When the COVID-19 pandemic spread wildly in the United States in March 2020, the company I worked for at the time sent its workforce home with the expectation we would work remotely for two weeks and then return to business as usual on company premises.

It’s been nearly two years, and I have since set foot in an office on only three occasions: for a charity event, to collect my belongings after accepting a new job at Primergy Solar, and to meet new colleagues at Primergy. For many, including myself, this “temporary” work-from-home arrangement has become the norm.

Benefits of Workplace Flexibility for Employees

Primergy Solar was formed in the heart of the COVID-19 pandemic and has lived its entire life in the work-from-home age. Given advancements in cloud-based technology and communication software, not only is it possible to be an online business, but it’s simpler than ever. Video calls have replaced traditional face-to-face meetings. SharePoint has replaced clustered filing cabinets. Sweats and slippers have replaced suits and stilettos.
Remote work has many personal benefits. A few examples I enjoy: no commute, a less formal dress code, and a more flexible daily schedule. It’s very nice to get up, workout, and make a hearty breakfast while doing my morning research instead of having to rush out of the house and microwave oatmeal at the office. The comfort I’m afforded while doing my job has undoubtedly been great for my mental health.

Workplace Flexibility Improves Mental Health & Productivity

Workplace flexibility works because not only does it benefit the employee, companies reap the rewards as well. In 2013, a study led by Stanford professor, Nicholas Bloom, was conducted with a Chinese travel agency to see if working from home had a positive effect on performance. This nine-month study yielded results of a 13% performance increase that was attributed to fewer breaks and less sick days, and a quieter and more convenient working environment.

Fast forward to a December 2020 survey conducted by PwC which found 52% of employers say average employee productivity is higher than pre-pandemic levels. In that same survey, 79% of employees say the flexibility to manage family matters while working from home has been a success.

Flexible work environments are necessary in a world that seems to bend us in any direction every chance it gets. When a company allows employees to work from home, it gives employees the freedom to create environments that foster the highest level of productivity for each individual. Some employees need to be mobile for school drop-off and pick-up. Sometimes a mild cough might keep you at home but you are still capable of completing work responsibilities. Some prefer to work in a quiet, more meditative atmosphere – I personally work best when I’m listening to loud music on my speakers. All the atmospheres that lead to individual higher productivity are more easily accommodated when working remotely instead of being in an office.

Additional Benefits of Workplace Flexibility

Another direct benefit of workplace flexibility is that companies have a deeper hiring pool to explore. Gone are the days of geographic constraints when looking to bring in new people. Instead, companies can hire from a more diverse group of candidates to find the perfect fit regardless of their location.

Primergy has employees in all four major U.S. time zones, and although in-person interaction has been limited due to safety considerations associated with the global pandemic, we are an incredibly tight knit group that works very well together. Why is that? I attribute it to being able to hire the right people instead of just people in the right place. We remain productive and cohesive as a group because Primergy was built around people who share similar core values, not a similar location.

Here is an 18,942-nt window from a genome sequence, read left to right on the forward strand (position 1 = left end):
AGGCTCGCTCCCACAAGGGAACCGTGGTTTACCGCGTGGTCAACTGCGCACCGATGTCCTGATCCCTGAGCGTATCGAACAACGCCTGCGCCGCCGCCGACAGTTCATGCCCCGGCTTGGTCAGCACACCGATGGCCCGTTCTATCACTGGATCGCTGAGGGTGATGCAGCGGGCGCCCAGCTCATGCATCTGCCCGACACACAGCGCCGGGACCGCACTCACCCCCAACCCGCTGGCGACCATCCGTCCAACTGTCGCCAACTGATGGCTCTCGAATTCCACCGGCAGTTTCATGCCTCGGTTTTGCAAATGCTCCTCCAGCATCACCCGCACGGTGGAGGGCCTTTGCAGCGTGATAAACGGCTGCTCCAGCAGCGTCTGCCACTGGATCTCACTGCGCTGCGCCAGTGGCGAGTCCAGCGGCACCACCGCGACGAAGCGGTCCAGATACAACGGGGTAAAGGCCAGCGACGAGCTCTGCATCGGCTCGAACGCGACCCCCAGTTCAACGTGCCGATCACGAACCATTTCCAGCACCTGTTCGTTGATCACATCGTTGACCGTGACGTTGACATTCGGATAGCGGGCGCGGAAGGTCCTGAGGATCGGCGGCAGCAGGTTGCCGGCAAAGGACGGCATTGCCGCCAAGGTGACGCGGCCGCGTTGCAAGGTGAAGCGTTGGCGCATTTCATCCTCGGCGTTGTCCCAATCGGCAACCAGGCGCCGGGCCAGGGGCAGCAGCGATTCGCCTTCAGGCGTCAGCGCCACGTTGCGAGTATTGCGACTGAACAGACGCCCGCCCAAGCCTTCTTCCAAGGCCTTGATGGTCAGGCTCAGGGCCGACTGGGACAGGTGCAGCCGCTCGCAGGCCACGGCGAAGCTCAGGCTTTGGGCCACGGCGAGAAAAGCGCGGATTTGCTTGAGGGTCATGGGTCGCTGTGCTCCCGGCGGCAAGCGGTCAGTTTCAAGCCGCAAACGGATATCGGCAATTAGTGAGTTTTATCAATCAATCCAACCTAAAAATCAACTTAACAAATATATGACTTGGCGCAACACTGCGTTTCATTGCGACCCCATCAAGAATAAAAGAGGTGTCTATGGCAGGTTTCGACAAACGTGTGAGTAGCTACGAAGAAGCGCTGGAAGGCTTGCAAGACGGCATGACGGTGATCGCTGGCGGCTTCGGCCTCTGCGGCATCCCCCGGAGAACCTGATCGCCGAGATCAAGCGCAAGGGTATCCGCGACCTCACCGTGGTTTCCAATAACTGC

The Return-to-Office Debate

As we enter a new phase of living with COVID, many companies are debating returning to the office. Wasted costs from unused office leases and perceived benefits of face-to-face collaboration are the main reasons cited by business leaders for return-to-office requirements. While the data shows remote work productivity is not a concern, the possible mental health benefits and career development fostered by in-person interaction are a concern for some companies.

The global workforce evolved with COVID, and companies will fare best with a hybrid approach of remote work, off-site meetings, and time spent in the office. COVID taught us that mental health matters and the companies that value their employees, in addition to the bottom line, will advance.

Workplace Flexibility: A Win-Win for the Solar Industry

Remote work has been an exceptionally positive experience in my career and the numbers point to it being good for company productivity as well. As permanent remote work become more palatable, companies that opt for strict, traditional office environments will miss out on talented workers who prefer jobs with workplace flexibility.

I am grateful to be a part of a team that not only embraces the changing dynamics of a workday but was formed around those changing dynamics. With over 6,000 MW of solar in active development and more on the way, Primergy is thriving.

About The Author
Cam Kaiser

Emily oversees origination, development, marketing, and policy. Her 20 years of renewable project development experience have led to more than 15 GW of operational wind and solar projects, as well as a creative variety of off-take contracts comprising another 4 GW. Prior to Primergy, Emily oversaw renewables commercial activities for ENGIE North America, while leading her team to a nationally recognized #1 position in utility-scale corporate PPA contracting.